Jay had such a successful grade 12 year that he was the recipient of a Templeton Foundation scholarship (this relationship will be fostered and tended to for years) – he would have any post-secondary program paid for in full. Now the Templeton folks hoped he would continue theatre but Jay had other plans. He always loved cars (again his East Van colours shining through) and wanted to be an auto mechanic, so he enrolled in Vancouver Community College’s (VCC) Auto Mechanic Service Technician Program.
The kid I knew at Streetfront was now long gone. He was hyper-focused. He dedicated his life to auto mechanics. He was their top student with a 92% average and won a scholarship. Jay wasn’t content with this. He always liked auto painting and refinishing and now wanted to enroll in VCC’s 1-year program. He went back to the Templeton Foundation and asked if they would sponsor his second post-secondary program. They agreed without hesitation. Jay excelled in this program as well, graduating with a 91% average. He quickly got a job and started doing what he thought he always wanted. But in such Jay fashion, that mind of his started to look at this career path a little more critically. Jay started to recognize how damaging the chemicals, fumes and other products were for his health. Within a year, Jay had the foresight to recognize that no job, how much he liked it, was worth his health.
Now while all this car stuff was going on, Jay had always had a part-time job working at a restaurant on Commercial Drive. He had been working in the kitchen there since grade 11, heading out to his shifts after his VCC schooling or after his auto-painting job. He started to really appreciate the creativity and skill needed to excel in the kitchen. He left the mom and pop restaurant for a larger and more sophisticated kitchen. While there, the ever-curious Jay, received Anthony Bourdain’s Kitchen Confidential. This book regaled in the carnal, salacious and insanely stressful world of fine dining. Jay loved it. He made a pledge to seek out the best chefs in the city and use their kitchen’s to develop his skills.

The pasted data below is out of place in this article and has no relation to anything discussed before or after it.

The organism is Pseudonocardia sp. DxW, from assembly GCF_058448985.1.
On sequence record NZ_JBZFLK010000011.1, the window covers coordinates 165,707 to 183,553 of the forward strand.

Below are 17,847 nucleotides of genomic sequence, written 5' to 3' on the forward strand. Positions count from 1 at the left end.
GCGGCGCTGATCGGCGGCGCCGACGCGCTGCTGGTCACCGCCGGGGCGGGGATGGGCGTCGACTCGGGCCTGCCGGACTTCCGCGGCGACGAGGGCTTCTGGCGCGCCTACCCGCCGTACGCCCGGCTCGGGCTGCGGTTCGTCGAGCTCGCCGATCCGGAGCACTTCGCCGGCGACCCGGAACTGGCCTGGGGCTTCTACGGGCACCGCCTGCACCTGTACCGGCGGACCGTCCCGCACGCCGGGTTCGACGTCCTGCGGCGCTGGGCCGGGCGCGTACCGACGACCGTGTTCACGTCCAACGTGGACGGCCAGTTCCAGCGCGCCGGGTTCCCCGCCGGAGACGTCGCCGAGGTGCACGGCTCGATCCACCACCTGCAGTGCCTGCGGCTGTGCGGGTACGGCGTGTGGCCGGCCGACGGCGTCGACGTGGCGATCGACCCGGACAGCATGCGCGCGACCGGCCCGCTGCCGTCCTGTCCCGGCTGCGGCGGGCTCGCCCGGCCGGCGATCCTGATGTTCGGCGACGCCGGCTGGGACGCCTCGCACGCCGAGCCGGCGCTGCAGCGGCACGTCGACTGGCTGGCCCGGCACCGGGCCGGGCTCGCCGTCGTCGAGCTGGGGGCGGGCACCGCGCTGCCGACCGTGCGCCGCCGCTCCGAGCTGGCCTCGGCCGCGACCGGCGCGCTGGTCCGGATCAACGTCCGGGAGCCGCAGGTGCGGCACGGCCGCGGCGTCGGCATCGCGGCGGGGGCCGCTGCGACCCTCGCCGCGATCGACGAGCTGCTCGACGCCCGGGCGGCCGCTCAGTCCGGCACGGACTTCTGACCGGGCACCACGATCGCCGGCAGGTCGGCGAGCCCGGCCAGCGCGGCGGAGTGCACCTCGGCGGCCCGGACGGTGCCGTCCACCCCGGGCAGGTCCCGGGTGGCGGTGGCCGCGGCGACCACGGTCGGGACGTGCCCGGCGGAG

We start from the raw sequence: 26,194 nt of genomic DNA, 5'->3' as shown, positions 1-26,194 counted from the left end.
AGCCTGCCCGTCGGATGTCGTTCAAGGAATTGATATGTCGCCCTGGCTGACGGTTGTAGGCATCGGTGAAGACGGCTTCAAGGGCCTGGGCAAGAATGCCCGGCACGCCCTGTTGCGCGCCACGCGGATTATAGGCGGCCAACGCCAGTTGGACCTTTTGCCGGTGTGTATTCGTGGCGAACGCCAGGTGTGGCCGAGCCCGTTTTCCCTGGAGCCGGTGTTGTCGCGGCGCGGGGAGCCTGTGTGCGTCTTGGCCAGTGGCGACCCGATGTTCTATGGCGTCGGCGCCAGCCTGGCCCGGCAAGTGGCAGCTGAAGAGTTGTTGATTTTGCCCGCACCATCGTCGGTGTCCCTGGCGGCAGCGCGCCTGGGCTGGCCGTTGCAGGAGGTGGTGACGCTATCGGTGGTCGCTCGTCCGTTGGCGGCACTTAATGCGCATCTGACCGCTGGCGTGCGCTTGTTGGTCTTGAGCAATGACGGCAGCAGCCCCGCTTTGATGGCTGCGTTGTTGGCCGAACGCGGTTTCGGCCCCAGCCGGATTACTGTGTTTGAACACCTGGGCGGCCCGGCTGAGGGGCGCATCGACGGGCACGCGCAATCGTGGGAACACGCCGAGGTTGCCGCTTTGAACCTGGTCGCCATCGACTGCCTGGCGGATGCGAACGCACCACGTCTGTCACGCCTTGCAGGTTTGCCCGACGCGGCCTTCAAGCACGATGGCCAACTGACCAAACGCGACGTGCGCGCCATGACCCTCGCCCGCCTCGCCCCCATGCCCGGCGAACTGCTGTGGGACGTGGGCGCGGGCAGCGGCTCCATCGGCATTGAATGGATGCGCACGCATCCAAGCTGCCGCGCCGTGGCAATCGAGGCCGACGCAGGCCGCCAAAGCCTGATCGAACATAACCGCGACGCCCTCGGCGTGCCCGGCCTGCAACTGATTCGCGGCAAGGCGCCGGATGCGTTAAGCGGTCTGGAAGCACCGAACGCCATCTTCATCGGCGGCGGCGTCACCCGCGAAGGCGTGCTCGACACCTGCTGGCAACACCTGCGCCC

Soon he was working at the Fish House in Stanley Park under the tutelage of renowned Chef, Karen Barnaby. Next, he moved on to Chambar and worked under Chef, Niko Schuerman. Jay suffered mightily with the stress and anxiety of working in a demanding kitchen but loved the rush and the expertise needed to create memorable dishes. Jay then moved on to Ensemble, owned and operated by one of Canada’s premier Chefs, Dale MacKay. Again, he threw himself into the maelstrom of a throbbing kitchen.
Now just like with the cars, Jay came to a precipice in terms of careers. Part of him loved the insanity of the kitchen but part of him knew the toll it was it taking on his health. To add to this, at the height of his cooking journey, he never made more than $14 an hour. Like Jay had always done, he took the time to understand where he was and where he wanted to be. He’s always been prudent in those matters. As he tells it, he was at New Brighton Park, trying to divine some sort of inspiration into what was next, when a video game from his childhood popped into his head. Video games had always been a big part of his life and as he ruminated about his future, he wondered about designing video games. Could I do that?
As Jay is wont to do, he went home and started researching. He literally spent day and night figuring out what skills he needed. He started religiously watching YouTube tutorials on 3d animation. He studied and built 3d models using an open source program called Blender. He started connecting with other like-minded artists, working collaboratively to increase his skills. While he was doing this, he was working as a plumber’s apprentice during the day, working in kitchen’s at night and then hammering back the espresso’s to keep honing his animation skills into the next morning. He sold his precious collection of mountain bikes (all 4 of them) and after 2 years had saved enough to pay for half of the tuition for the 3d animation program at the venerable Vancouver Film School. The other half of the tuition came from a familiar source. The Templeton Foundation, which had paid for his auto mechanic and then paint and auto finishing programs 10 years earlier, agreed to sponsor Jay’s latest vocational pursuit. Jay built up his 3d portfolio and submitted it for their inspection. They were very impressed and accepted Jay into the program.